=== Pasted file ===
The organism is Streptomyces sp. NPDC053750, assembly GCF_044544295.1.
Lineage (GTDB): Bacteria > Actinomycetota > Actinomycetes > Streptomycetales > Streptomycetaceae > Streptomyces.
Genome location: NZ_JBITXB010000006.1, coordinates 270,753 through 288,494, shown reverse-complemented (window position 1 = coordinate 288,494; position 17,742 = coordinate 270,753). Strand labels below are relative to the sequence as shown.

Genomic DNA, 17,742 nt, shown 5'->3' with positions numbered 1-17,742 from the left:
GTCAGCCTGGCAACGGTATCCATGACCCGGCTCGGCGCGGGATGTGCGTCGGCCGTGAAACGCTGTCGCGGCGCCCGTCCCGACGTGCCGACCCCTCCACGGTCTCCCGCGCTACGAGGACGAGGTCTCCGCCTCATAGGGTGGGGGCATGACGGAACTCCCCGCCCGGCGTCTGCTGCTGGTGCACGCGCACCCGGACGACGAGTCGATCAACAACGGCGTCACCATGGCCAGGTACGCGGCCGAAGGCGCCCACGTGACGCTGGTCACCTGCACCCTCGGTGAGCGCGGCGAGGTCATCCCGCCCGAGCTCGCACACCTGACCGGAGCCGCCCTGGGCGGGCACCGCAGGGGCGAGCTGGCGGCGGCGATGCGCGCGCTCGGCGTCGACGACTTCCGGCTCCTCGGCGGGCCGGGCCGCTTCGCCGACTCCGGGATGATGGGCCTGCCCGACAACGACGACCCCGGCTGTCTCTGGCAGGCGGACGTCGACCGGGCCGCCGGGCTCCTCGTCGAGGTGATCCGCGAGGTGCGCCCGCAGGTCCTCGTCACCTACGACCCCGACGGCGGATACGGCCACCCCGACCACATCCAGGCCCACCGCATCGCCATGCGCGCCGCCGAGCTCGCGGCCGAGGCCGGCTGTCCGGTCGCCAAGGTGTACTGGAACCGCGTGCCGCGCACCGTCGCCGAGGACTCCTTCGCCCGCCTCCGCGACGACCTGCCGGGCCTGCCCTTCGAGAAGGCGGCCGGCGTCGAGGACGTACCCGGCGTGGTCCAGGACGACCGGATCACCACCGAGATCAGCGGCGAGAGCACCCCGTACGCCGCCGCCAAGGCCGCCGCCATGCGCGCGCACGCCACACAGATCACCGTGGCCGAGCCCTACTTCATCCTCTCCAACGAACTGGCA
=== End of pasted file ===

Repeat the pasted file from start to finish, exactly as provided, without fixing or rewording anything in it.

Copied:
The organism is Streptomyces sp. NPDC053750, assembly GCF_044544295.1.
Lineage (GTDB): Bacteria > Actinomycetota > Actinomycetes > Streptomycetales > Streptomycetaceae > Streptomyces.
Genome location: NZ_JBITXB010000006.1, coordinates 270,753 through 288,494, shown reverse-complemented (window position 1 = coordinate 288,494; position 17,742 = coordinate 270,753). Strand labels below are relative to the sequence as shown.

Genomic DNA, 17,742 nt, shown 5'->3' with positions numbered 1-17,742 from the left:
GTCAGCCTGGCAACGGTATCCATGACCCGGCTCGGCGCGGGATGTGCGTCGGCCGTGAAACGCTGTCGCGGCGCCCGTCCCGACGTGCCGACCCCTCCACGGTCTCCCGCGCTACGAGGACGAGGTCTCCGCCTCATAGGGTGGGGGCATGACGGAACTCCCCGCCCGGCGTCTGCTGCTGGTGCACGCGCACCCGGACGACGAGTCGATCAACAACGGCGTCACCATGGCCAGGTACGCGGCCGAAGGCGCCCACGTGACGCTGGTCACCTGCACCCTCGGTGAGCGCGGCGAGGTCATCCCGCCCGAGCTCGCACACCTGACCGGAGCCGCCCTGGGCGGGCACCGCAGGGGCGAGCTGGCGGCGGCGATGCGCGCGCTCGGCGTCGACGACTTCCGGCTCCTCGGCGGGCCGGGCCGCTTCGCCGACTCCGGGATGATGGGCCTGCCCGACAACGACGACCCCGGCTGTCTCTGGCAGGCGGACGTCGACCGGGCCGCCGGGCTCCTCGTCGAGGTGATCCGCGAGGTGCGCCCGCAGGTCCTCGTCACCTACGACCCCGACGGCGGATACGGCCACCCCGACCACATCCAGGCCCACCGCATCGCCATGCGCGCCGCCGAGCTCGCGGCCGAGGCCGGCTGTCCGGTCGCCAAGGTGTACTGGAACCGCGTGCCGCGCACCGTCGCCGAGGACTCCTTCGCCCGCCTCCGCGACGACCTGCCGGGCCTGCCCTTCGAGAAGGCGGCCGGCGTCGAGGACGTACCCGGCGTGGTCCAGGACGACCGGATCACCACCGAGATCAGCGGCGAGAGCACCCCGTACGCCGCCGCCAAGGCCGCCGCCATGCGCGCGCACGCCACACAGATCACCGTGGCCGAGCCCTACTTCATCCTCTCCAACGAACTGGCA